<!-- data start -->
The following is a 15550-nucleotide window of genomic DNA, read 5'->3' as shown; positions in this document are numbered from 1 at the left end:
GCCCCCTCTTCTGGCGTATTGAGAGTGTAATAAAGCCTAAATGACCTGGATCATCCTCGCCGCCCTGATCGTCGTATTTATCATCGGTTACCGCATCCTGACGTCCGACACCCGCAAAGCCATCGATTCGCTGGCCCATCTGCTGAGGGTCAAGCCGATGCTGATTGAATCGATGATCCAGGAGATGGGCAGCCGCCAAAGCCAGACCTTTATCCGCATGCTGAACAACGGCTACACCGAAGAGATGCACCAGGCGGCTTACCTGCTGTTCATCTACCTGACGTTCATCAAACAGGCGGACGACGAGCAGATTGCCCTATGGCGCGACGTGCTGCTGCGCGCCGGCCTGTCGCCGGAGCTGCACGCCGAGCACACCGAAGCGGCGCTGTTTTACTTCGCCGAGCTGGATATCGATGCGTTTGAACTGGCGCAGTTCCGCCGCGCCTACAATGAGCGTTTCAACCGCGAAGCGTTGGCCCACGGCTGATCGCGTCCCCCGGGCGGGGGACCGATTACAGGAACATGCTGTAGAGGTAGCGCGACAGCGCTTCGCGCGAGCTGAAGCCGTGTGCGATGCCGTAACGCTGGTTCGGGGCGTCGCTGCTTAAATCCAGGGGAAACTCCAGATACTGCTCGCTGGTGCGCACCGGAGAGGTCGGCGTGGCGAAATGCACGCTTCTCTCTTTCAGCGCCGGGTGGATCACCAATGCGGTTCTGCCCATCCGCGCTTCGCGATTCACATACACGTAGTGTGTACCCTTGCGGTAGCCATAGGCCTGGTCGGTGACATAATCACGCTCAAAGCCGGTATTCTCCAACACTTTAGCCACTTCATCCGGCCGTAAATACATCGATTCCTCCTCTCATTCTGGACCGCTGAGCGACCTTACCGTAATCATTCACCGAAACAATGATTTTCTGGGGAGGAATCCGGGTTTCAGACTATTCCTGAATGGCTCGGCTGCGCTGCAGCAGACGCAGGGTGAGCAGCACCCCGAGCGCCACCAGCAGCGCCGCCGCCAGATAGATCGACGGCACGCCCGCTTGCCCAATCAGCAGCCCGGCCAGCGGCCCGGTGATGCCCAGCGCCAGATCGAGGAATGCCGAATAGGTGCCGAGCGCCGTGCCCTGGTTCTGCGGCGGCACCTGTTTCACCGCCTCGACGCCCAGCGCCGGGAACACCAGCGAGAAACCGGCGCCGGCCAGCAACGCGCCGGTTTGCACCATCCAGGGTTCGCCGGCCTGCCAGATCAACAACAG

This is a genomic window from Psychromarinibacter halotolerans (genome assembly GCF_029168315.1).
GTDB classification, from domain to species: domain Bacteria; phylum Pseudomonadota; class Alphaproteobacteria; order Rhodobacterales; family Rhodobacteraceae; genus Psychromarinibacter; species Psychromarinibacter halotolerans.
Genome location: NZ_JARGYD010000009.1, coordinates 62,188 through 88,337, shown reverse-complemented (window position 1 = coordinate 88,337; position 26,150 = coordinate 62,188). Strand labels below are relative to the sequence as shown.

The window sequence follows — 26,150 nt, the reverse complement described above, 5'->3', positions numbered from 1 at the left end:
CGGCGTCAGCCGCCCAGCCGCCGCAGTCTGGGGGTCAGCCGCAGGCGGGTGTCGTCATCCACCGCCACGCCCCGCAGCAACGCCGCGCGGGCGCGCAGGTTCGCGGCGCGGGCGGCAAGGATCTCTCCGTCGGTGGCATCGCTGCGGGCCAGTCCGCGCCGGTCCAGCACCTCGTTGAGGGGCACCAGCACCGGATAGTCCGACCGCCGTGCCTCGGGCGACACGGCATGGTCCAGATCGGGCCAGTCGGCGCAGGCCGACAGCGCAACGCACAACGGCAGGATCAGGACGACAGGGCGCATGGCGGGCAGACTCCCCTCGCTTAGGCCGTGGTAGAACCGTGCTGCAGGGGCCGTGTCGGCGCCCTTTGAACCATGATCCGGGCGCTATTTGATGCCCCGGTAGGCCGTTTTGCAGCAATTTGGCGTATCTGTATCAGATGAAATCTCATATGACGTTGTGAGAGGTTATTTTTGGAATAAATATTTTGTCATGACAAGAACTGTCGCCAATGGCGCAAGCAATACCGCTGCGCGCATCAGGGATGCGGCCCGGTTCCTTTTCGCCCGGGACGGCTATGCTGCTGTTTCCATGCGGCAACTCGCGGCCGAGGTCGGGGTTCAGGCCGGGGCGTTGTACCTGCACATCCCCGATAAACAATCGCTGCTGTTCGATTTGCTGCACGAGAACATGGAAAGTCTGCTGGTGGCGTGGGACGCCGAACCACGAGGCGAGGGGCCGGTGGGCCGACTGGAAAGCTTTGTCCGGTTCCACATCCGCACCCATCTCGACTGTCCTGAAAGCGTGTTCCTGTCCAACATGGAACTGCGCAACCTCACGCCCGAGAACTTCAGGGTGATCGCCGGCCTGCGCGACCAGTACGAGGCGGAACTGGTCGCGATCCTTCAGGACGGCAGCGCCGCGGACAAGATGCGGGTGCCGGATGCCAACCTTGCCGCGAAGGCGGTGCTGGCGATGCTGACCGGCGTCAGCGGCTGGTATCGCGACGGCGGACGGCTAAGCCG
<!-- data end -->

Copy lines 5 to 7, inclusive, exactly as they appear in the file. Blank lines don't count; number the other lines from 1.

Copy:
Genome location: NZ_JARGYD010000009.1, coordinates 62,188 through 88,337, shown reverse-complemented (window position 1 = coordinate 88,337; position 26,150 = coordinate 62,188). Strand labels below are relative to the sequence as shown.

The window sequence follows — 26,150 nt, the reverse complement described above, 5'->3', positions numbered from 1 at the left end:
CGGCGTCAGCCGCCCAGCCGCCGCAGTCTGGGGGTCAGCCGCAGGCGGGTGTCGTCATCCACCGCCACGCCCCGCAGCAACGCCGCGCGGGCGCGCAGGTTCGCGGCGCGGGCGGCAAGGATCTCTCCGTCGGTGGCATCGCTGCGGGCCAGTCCGCGCCGGTCCAGCACCTCGTTGAGGGGCACCAGCACCGGATAGTCCGACCGCCGTGCCTCGGGCGACACGGCATGGTCCAGATCGGGCCAGTCGGCGCAGGCCGACAGCGCAACGCACAACGGCAGGATCAGGACGACAGGGCGCATGGCGGGCAGACTCCCCTCGCTTAGGCCGTGGTAGAACCGTGCTGCAGGGGCCGTGTCGGCGCCCTTTGAACCATGATCCGGGCGCTATTTGATGCCCCGGTAGGCCGTTTTGCAGCAATTTGGCGTATCTGTATCAGATGAAATCTCATATGACGTTGTGAGAGGTTATTTTTGGAATAAATATTTTGTCATGACAAGAACTGTCGCCAATGGCGCAAGCAATACCGCTGCGCGCATCAGGGATGCGGCCCGGTTCCTTTTCGCCCGGGACGGCTATGCTGCTGTTTCCATGCGGCAACTCGCGGCCGAGGTCGGGGTTCAGGCCGGGGCGTTGTACCTGCACATCCCCGATAAACAATCGCTGCTGTTCGATTTGCTGCACGAGAACATGGAAAGTCTGCTGGTGGCGTGGGACGCCGAACCACGAGGCGAGGGGCCGGTGGGCCGACTGGAAAGCTTTGTCCGGTTCCACATCCGCACCCATCTCGACTGTCCTGAAAGCGTGTTCCTGTCCAACATGGAACTGCGCAACCTCACGCCCGAGAACTTCAGGGTGATCGCCGGCCTGCGCGACCAGTACGAGGCGGAACTGGTCGCGATCCTTCAGGACGGCAGCGCCGCGGACAAGATGCGGGTGCCGGATGCCAACCTTGCCGCGAAGGCGGTGCTGGCGATGCTGACCGGCGTCAGCGGCTGGTATCGCGACGGCGGACGGCTAAGCCG